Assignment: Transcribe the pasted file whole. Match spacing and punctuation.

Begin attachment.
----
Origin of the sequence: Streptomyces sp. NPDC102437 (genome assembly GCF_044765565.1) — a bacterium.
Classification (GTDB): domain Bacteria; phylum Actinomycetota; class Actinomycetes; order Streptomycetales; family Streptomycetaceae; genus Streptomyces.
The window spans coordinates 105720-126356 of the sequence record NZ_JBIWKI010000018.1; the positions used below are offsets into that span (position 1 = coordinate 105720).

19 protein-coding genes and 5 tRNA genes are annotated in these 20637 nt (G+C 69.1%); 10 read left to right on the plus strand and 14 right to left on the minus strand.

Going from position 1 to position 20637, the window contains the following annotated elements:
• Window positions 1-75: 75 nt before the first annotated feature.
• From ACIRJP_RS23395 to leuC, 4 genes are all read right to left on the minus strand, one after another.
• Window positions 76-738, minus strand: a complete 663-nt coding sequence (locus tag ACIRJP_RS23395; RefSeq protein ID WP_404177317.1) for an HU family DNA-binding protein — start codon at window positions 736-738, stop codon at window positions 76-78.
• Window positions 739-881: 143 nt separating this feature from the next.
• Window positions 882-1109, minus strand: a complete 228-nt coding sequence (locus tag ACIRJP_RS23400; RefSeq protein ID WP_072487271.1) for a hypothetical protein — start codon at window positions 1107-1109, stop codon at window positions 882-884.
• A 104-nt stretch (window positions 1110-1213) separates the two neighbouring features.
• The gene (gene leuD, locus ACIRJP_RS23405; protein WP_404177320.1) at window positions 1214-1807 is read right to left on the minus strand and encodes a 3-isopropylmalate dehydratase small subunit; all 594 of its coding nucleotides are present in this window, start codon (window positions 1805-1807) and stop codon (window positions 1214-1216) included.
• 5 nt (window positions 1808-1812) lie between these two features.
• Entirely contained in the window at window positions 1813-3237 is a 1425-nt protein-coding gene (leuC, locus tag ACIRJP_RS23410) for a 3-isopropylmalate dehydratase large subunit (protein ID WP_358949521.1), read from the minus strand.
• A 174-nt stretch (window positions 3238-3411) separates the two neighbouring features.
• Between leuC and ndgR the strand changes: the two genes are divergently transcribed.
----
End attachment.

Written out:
Origin of the sequence: Streptomyces sp. NPDC102437 (genome assembly GCF_044765565.1) — a bacterium.
Classification (GTDB): domain Bacteria; phylum Actinomycetota; class Actinomycetes; order Streptomycetales; family Streptomycetaceae; genus Streptomyces.
The window spans coordinates 105720-126356 of the sequence record NZ_JBIWKI010000018.1; the positions used below are offsets into that span (position 1 = coordinate 105720).

19 protein-coding genes and 5 tRNA genes are annotated in these 20637 nt (G+C 69.1%); 10 read left to right on the plus strand and 14 right to left on the minus strand.

Going from position 1 to position 20637, the window contains the following annotated elements:
• Window positions 1-75: 75 nt before the first annotated feature.
• From ACIRJP_RS23395 to leuC, 4 genes are all read right to left on the minus strand, one after another.
• Window positions 76-738, minus strand: a complete 663-nt coding sequence (locus tag ACIRJP_RS23395; RefSeq protein ID WP_404177317.1) for an HU family DNA-binding protein — start codon at window positions 736-738, stop codon at window positions 76-78.
• Window positions 739-881: 143 nt separating this feature from the next.
• Window positions 882-1109, minus strand: a complete 228-nt coding sequence (locus tag ACIRJP_RS23400; RefSeq protein ID WP_072487271.1) for a hypothetical protein — start codon at window positions 1107-1109, stop codon at window positions 882-884.
• A 104-nt stretch (window positions 1110-1213) separates the two neighbouring features.
• The gene (gene leuD, locus ACIRJP_RS23405; protein WP_404177320.1) at window positions 1214-1807 is read right to left on the minus strand and encodes a 3-isopropylmalate dehydratase small subunit; all 594 of its coding nucleotides are present in this window, start codon (window positions 1805-1807) and stop codon (window positions 1214-1216) included.
• 5 nt (window positions 1808-1812) lie between these two features.
• Entirely contained in the window at window positions 1813-3237 is a 1425-nt protein-coding gene (leuC, locus tag ACIRJP_RS23410) for a 3-isopropylmalate dehydratase large subunit (protein ID WP_358949521.1), read from the minus strand.
• A 174-nt stretch (window positions 3238-3411) separates the two neighbouring features.
• Between leuC and ndgR the strand changes: the two genes are divergently transcribed.